Marketing is what you do to SELL a book.
Packaging, editing, and categorizing are what you do to PUBLISH a book.

This is almost guaranteed to be obvious to everyone else. Why was this such an eyeopener for me? Once I saw the difference, I could break down the process into smaller tasks.

A few years in the query trenches makes the difference between writing and publishing crystal clear. My idea of publishing was fuzzy: it included everything from literary agents and editors to book reviews and book signings.

Marketing decides who the likeliest readers are and sets out to win them over. When you pick out comp titles for your book, you are choosing an audience with particular tastes.

Publishing MAKES the packaging (including some baked-in marketing):

  • edits the story
  • chooses the right categories and keywords.
  • writes a book description that ticks all the right notes.
  • designs a book cover that appeals to readers and matches what your story delivers.
  • chooses formats (audio, e-book, print) and distributors that reach the story’s audience.
  • tinkers with packaging later on if the book doesn’t find its audience

Marketing USES the packaging to attract readers with:

  • book reviews
  • ads and promotions
  • blog tours
  • social media
  • sales and offers

Rachel Aaron has a fascinating, detailed post on which marketing techniques work.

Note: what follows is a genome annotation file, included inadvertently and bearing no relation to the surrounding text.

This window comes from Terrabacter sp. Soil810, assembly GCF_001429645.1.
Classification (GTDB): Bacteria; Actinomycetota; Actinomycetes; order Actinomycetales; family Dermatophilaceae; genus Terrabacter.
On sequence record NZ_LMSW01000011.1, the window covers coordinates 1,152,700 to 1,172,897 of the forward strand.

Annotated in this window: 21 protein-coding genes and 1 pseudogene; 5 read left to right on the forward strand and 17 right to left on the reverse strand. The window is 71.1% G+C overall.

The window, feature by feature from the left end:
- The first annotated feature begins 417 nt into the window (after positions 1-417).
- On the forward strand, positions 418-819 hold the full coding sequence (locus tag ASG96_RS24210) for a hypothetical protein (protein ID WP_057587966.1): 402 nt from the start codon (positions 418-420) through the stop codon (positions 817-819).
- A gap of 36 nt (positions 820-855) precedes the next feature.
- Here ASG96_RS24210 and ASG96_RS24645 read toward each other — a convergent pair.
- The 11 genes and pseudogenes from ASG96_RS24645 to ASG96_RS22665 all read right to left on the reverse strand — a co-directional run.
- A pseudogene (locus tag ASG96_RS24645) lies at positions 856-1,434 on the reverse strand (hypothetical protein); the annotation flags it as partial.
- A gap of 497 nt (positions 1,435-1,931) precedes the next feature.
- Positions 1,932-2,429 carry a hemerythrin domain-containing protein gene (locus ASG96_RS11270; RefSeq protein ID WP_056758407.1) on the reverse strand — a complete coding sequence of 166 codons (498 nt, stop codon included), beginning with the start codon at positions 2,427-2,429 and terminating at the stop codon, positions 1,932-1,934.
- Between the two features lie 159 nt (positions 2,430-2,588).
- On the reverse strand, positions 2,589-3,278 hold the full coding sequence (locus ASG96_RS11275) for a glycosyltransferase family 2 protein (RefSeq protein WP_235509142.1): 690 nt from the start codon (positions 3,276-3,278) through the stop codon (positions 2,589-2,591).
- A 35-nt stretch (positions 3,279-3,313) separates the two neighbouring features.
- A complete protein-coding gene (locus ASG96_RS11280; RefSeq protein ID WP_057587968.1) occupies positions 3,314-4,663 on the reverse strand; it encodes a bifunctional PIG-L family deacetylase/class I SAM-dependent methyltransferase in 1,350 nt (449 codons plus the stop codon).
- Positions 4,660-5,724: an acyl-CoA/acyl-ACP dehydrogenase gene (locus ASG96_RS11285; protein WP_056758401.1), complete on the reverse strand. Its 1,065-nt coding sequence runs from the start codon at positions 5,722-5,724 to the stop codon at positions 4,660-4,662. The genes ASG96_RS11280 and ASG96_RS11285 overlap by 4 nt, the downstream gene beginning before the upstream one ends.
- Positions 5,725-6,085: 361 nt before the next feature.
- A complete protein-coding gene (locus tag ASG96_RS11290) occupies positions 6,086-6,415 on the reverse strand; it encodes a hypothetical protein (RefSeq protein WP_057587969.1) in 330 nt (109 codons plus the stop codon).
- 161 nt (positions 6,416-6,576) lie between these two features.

So now that we’ve gotten the difference between Writing, Publishing, and Marketing straight, we can go back to writing the next book. 😉 Because that’s the strongest Marketing* technique of all.

*If you want your work to be clear cut, take up something heroic, like logging with drafthorses.

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If you’d like to stay in touch, sign up for my Reader’s List. Once a month, I recommend a new middle grade book, and share story-related freebies, and/or related blog posts. If it’s not your thing, you can unsubscribe at any time.

 

The Olympic Games Blues: 9 Ways to Juice Up Your Writing Life

Building with glass dome with gold figure on top
The local name for this building is Zitronenpresse or the “lemon juicer.” What do you do when your writing life is squeezed dry? © Laurel Decher, 2016.

When my older brother and I were 8 or 10 or 12 years old, Mom would turn off the Olympic Games because we got so down in the dumps about how little we had achieved in our lives.

These days, it’s even easier to see what everyone else is achieving. Don’t misunderstand: I love to see writer friends achieve challenging milestones! It gives me hope that it can be done.

Over time, I’ve collected a lot of friends who write and publish, so there are more and more milestones to celebrate. This is wonderful! It’s thrilling to see hard work rewarded and see good work in the hands of readers who enjoy it.

The problem comes when I look at my current projects and measure them against the goalposts of all my writer friends simultaneously.

I start wondering if my pumpkins will EVER bloom into coaches and drive away to the palace. It’s a kind of ambition sickness that makes me dissatisfied with my work and leaves me hopelessly unproductive.